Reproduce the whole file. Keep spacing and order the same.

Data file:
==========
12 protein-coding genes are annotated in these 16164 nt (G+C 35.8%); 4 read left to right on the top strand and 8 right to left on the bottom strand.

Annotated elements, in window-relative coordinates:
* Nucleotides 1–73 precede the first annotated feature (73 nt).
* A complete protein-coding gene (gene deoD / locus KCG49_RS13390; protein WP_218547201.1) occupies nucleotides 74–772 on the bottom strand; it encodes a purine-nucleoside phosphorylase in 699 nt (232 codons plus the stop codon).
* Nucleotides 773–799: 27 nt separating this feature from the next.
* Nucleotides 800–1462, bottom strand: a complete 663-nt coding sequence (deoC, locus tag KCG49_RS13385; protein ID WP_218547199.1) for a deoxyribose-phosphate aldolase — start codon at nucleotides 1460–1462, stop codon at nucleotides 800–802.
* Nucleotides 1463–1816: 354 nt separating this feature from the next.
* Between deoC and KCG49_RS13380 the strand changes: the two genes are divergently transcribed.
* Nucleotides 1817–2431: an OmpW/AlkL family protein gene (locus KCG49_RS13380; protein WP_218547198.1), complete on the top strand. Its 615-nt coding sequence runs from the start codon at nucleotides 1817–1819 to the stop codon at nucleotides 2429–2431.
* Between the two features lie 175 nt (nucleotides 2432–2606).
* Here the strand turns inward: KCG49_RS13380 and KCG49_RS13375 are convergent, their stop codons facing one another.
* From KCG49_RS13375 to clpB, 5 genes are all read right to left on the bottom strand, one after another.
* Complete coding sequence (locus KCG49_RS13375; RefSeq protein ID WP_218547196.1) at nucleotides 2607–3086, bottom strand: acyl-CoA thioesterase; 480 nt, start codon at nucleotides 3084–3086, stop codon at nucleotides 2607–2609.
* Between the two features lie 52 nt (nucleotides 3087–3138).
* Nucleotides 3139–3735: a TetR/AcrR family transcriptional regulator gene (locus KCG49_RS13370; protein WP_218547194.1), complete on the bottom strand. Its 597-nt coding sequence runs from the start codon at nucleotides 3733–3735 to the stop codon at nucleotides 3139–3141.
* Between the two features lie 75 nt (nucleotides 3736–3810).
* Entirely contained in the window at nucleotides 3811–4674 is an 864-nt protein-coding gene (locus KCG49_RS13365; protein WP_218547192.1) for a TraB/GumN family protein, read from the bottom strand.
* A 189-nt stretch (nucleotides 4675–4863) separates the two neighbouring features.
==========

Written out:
12 protein-coding genes are annotated in these 16164 nt (G+C 35.8%); 4 read left to right on the top strand and 8 right to left on the bottom strand.

Annotated elements, in window-relative coordinates:
* Nucleotides 1–73 precede the first annotated feature (73 nt).
* A complete protein-coding gene (gene deoD / locus KCG49_RS13390; protein WP_218547201.1) occupies nucleotides 74–772 on the bottom strand; it encodes a purine-nucleoside phosphorylase in 699 nt (232 codons plus the stop codon).
* Nucleotides 773–799: 27 nt separating this feature from the next.
* Nucleotides 800–1462, bottom strand: a complete 663-nt coding sequence (deoC, locus tag KCG49_RS13385; protein ID WP_218547199.1) for a deoxyribose-phosphate aldolase — start codon at nucleotides 1460–1462, stop codon at nucleotides 800–802.
* Nucleotides 1463–1816: 354 nt separating this feature from the next.
* Between deoC and KCG49_RS13380 the strand changes: the two genes are divergently transcribed.
* Nucleotides 1817–2431: an OmpW/AlkL family protein gene (locus KCG49_RS13380; protein WP_218547198.1), complete on the top strand. Its 615-nt coding sequence runs from the start codon at nucleotides 1817–1819 to the stop codon at nucleotides 2429–2431.
* Between the two features lie 175 nt (nucleotides 2432–2606).
* Here the strand turns inward: KCG49_RS13380 and KCG49_RS13375 are convergent, their stop codons facing one another.
* From KCG49_RS13375 to clpB, 5 genes are all read right to left on the bottom strand, one after another.
* Complete coding sequence (locus KCG49_RS13375; RefSeq protein ID WP_218547196.1) at nucleotides 2607–3086, bottom strand: acyl-CoA thioesterase; 480 nt, start codon at nucleotides 3084–3086, stop codon at nucleotides 2607–2609.
* Between the two features lie 52 nt (nucleotides 3087–3138).
* Nucleotides 3139–3735: a TetR/AcrR family transcriptional regulator gene (locus KCG49_RS13370; protein WP_218547194.1), complete on the bottom strand. Its 597-nt coding sequence runs from the start codon at nucleotides 3733–3735 to the stop codon at nucleotides 3139–3141.
* Between the two features lie 75 nt (nucleotides 3736–3810).
* Entirely contained in the window at nucleotides 3811–4674 is an 864-nt protein-coding gene (locus KCG49_RS13365; protein WP_218547192.1) for a TraB/GumN family protein, read from the bottom strand.
* A 189-nt stretch (nucleotides 4675–4863) separates the two neighbouring features.